Black bream


HURST Cas­tle has faced out to the Isle of Wight’s fa­mous Nee­dles since Henry VIII had it built in 1544. The pro­ces­sion of rocks was per­haps one of the last views Charles I en­joyed dur­ing his im­pris­on­ment here in 1648 be­fore he faced the heads­man’s axe.

A mile-and-a-half of shin­gle – Hurst Spit – sep­a­rates the cas­tle from the town of Mil­ford-on-Sea, where I met up with fa­ther and son, Gra­ham and An­thony In­wood. Gra­ham had of­ten spo­ken to me about the black bream fish­ing here, so I couldn’t re­sist his of­fer of be­ing shown the ropes.

Thank­fully he had warned me to travel light, be­cause the shin­gle bank seemed to go on for­ever and the cas­tle was a dis­tant blurred out­line that never seemed to get any closer.

The good news was, we’d only be walk­ing half­way along it to start with. Soon the chil­dren on the foot­bridge with their orange crab­bing lines were left be­hind, and each step brought our first fish closer.

A 30-yard cast would reach the black bream. Gra­ham ex­plained that a carp rod would be more than ad­e­quate. I, how­ever, had lugged along a pair of 15ft Con­ti­nen­tal-style beach­cast­ers with fine glass tips.

I teamed these with fixed-spool reels hold­ing 15lb E-S-P Syn­cro XT line and Greased Weasel shock­lead­ers. I was us­ing two-hook pa­ter­nos­ter rigs made up on 6ft of 40lb fluoro­car­bon with three-way swivels gen­tly crimped in place at the 2ft and 4ft marks. I used these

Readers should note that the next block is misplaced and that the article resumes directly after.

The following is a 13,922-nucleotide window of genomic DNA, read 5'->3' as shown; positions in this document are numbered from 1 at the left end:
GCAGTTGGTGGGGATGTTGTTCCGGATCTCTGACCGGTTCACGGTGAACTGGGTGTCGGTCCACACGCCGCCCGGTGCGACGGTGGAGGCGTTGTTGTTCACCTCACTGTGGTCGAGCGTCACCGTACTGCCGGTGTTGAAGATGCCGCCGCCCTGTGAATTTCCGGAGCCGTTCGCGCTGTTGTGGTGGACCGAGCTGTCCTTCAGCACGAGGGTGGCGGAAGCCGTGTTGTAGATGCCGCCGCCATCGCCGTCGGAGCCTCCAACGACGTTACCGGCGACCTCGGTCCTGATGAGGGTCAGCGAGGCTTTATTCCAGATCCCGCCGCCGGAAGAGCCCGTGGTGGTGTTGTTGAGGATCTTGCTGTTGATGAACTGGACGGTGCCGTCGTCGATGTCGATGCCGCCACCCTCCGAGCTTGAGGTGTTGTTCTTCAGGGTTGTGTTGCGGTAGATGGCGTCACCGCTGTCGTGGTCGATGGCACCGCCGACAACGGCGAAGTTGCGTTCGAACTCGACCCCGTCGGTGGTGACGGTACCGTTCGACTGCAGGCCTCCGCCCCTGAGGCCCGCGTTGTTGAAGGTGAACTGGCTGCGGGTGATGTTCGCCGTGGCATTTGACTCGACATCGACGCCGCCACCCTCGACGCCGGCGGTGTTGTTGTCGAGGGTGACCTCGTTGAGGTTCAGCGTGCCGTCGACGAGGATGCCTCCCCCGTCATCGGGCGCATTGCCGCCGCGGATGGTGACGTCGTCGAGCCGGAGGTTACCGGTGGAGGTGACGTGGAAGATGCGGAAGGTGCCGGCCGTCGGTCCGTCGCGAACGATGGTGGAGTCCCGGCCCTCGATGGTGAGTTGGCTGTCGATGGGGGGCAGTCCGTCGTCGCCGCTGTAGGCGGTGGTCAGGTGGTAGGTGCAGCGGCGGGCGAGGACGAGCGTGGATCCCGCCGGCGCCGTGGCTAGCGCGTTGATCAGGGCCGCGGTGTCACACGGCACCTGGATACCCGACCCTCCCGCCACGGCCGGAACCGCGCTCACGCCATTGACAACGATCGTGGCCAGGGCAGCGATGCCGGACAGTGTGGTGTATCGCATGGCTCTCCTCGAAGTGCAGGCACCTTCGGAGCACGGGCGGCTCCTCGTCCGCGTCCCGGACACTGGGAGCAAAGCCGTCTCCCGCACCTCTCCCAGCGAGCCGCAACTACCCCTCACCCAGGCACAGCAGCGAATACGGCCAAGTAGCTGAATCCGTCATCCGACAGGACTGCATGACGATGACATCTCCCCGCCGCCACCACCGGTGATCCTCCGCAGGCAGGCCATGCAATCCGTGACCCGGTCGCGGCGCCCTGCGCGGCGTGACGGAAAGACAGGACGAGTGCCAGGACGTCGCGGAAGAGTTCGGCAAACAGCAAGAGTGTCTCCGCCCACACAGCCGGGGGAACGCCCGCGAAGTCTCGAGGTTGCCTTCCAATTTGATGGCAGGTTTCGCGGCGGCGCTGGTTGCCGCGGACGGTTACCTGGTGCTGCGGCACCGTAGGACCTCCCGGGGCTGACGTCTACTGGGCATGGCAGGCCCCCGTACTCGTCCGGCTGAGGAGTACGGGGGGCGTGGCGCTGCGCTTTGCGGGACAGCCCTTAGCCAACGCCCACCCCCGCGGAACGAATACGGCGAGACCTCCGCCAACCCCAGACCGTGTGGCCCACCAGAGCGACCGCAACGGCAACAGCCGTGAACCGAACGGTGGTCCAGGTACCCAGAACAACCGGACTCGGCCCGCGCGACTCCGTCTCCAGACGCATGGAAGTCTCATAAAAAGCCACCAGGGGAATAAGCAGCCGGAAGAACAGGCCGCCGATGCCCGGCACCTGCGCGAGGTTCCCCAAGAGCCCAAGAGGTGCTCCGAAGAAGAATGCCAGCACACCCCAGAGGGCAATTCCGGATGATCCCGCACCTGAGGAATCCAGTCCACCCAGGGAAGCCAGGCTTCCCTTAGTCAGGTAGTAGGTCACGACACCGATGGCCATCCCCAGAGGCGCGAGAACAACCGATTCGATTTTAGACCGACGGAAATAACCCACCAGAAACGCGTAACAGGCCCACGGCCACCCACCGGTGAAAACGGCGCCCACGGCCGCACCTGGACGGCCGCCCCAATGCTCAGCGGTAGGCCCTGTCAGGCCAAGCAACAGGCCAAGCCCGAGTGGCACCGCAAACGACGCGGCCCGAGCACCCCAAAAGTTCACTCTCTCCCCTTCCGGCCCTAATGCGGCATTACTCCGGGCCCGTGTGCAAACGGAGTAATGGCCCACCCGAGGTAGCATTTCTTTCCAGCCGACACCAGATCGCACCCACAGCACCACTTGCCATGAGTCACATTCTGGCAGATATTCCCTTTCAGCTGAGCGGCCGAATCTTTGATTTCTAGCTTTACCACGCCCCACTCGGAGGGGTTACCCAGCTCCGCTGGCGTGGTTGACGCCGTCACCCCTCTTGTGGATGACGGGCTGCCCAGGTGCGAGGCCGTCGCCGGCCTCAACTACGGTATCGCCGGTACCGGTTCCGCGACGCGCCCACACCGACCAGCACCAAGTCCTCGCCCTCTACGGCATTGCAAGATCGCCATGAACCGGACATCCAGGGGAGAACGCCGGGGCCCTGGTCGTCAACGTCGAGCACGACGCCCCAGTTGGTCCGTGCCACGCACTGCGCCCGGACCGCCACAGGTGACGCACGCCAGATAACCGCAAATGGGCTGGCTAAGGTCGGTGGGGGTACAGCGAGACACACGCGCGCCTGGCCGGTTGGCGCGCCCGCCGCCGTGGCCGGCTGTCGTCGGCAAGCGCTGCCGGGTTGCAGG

to con­nect hooklengths of 12lb fluoro­car­bon and size 4 Cryo­gen Clas­sic hooks.

As for baits, I could choose from prawn, rag­worm seg­ments, squid or mack­erel strip – all read­ily avail­able and cheap. With four hooks at my dis­posal I de­cided to use them all and see which the bream pre­ferred.

I was ad­ding to the scent trail by ex­chang­ing my leads for 6oz feed­ers.

To fill these I had con­cocted a mix of Sticky Krill pow­ders and liq­uids laced with trout pel­lets and tuna.

The smelly of­fer­ings were cast to the 40 and 80 yard marks, cov­er­ing the wa­ter in front of me, and with rod-tips point­ing sky­wards I waited for a sign.

An­thony was the first to con­nect and soon all our rod tops were rat­tling, alert­ing us to bream at­tack­ing the baits. We caught just a hand­ful of mod­est-sized fish but it was great fun, and when bites dried up we sim­ply moved, mak­ing our way to­wards the cas­tle.

Weed snared on the line by the rac­ing tide meant there were few mo­ments to re­lax, but de­spite no big black bream show­ing I could fully un­der­stand the at­trac­tion of fish­ing like this.

Newspapers in English

Newspapers from UK

© PressReader. All rights reserved.